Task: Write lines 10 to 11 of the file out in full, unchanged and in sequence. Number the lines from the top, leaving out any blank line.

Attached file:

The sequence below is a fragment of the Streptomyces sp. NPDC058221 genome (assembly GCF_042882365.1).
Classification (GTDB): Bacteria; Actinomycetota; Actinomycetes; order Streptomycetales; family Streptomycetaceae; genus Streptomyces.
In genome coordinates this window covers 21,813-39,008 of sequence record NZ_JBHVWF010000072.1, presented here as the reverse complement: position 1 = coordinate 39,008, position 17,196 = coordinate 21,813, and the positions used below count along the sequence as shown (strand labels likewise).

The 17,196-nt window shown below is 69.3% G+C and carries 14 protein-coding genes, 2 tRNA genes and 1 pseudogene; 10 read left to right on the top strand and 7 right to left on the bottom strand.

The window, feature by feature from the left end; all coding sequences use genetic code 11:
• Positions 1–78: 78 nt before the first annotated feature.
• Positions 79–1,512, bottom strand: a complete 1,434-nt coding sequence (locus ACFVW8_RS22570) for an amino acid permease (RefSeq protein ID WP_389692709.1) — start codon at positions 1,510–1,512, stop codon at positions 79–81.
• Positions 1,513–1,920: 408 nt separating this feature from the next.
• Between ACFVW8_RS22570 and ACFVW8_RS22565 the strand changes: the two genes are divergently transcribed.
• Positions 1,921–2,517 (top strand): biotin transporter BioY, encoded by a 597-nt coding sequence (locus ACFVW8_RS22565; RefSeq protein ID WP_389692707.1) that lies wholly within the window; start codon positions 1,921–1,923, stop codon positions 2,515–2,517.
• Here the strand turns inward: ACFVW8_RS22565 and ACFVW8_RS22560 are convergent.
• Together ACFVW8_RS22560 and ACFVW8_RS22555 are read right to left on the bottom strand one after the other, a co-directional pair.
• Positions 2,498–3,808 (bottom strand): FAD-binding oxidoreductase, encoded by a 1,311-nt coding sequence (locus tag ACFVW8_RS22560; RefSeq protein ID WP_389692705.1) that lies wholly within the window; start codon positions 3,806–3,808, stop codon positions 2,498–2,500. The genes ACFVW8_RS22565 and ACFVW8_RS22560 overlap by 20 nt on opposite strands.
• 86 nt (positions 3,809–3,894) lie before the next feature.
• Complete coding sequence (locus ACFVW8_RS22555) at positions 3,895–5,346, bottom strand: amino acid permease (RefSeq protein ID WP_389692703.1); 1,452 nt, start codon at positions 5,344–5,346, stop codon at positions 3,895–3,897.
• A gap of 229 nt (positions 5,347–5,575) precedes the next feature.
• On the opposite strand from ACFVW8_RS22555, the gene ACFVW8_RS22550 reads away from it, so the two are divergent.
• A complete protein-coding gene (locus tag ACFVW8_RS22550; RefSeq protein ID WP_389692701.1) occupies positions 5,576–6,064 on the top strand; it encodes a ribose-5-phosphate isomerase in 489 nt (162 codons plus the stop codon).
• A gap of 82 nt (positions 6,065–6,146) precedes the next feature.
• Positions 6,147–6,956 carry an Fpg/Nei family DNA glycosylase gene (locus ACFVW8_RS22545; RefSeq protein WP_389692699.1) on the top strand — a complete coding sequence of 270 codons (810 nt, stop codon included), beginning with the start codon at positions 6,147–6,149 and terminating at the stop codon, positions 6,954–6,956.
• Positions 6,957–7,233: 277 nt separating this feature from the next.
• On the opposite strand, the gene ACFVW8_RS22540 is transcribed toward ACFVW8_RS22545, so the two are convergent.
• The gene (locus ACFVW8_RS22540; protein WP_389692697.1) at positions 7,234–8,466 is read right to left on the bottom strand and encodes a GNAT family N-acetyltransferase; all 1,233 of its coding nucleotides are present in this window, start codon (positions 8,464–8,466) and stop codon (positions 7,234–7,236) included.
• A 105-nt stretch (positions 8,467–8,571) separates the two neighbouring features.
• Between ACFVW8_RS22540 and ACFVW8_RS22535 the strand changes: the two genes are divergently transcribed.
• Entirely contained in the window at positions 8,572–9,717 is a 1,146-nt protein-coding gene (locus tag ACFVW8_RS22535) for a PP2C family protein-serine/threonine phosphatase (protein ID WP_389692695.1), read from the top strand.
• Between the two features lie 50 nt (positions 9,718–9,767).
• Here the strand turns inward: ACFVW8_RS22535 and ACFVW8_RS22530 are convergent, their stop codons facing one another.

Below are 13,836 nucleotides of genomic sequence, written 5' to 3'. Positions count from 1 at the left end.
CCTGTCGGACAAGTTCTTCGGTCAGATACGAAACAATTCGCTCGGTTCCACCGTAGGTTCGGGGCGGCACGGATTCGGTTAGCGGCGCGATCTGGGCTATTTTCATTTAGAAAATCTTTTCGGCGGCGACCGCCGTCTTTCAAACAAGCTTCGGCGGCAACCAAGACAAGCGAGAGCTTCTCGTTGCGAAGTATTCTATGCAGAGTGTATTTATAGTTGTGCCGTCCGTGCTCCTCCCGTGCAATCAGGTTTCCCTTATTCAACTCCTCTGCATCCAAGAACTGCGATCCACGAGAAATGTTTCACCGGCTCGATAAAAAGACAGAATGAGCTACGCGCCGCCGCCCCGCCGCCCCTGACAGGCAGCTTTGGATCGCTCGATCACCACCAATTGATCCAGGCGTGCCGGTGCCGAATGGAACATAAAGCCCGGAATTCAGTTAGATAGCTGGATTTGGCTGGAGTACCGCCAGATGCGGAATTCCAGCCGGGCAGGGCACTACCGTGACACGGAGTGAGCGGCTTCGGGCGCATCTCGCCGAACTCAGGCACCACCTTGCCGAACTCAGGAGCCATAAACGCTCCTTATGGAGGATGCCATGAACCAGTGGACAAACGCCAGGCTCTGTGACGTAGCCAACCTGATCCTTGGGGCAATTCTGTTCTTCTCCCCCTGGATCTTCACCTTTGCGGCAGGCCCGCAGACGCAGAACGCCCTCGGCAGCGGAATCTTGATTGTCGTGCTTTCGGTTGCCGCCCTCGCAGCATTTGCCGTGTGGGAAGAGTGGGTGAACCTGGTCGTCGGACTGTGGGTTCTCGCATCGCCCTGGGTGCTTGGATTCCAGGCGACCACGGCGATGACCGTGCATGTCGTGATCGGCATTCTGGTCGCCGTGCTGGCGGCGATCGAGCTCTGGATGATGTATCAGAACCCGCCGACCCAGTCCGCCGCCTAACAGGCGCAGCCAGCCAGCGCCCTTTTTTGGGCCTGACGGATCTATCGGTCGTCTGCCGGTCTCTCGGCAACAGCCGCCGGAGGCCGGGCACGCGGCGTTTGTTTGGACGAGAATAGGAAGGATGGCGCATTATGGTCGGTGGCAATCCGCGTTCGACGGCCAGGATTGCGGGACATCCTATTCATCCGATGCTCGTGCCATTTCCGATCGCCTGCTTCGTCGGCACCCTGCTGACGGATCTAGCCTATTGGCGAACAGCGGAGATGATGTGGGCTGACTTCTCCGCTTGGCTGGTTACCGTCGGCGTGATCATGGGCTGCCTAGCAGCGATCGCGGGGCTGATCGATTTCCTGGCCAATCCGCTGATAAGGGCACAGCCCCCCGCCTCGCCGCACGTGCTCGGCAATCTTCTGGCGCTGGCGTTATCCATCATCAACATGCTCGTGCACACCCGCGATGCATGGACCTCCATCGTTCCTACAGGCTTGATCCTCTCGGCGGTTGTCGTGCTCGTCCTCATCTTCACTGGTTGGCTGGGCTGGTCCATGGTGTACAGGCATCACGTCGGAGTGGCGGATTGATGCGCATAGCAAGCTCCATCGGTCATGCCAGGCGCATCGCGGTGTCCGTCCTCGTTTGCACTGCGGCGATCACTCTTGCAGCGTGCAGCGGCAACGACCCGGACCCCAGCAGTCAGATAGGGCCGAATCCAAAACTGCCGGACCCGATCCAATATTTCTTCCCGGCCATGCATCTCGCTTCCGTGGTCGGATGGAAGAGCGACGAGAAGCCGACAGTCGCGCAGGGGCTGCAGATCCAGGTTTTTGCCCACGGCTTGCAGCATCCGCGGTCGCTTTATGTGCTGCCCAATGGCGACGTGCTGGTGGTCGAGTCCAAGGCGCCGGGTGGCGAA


• Positions 1,921–2,517 (top strand): biotin transporter BioY, encoded by a 597-nt coding sequence (locus ACFVW8_RS22565; RefSeq protein ID WP_389692707.1) that lies wholly within the window; start codon positions 1,921–1,923, stop codon positions 2,515–2,517.
• Here the strand turns inward: ACFVW8_RS22565 and ACFVW8_RS22560 are convergent.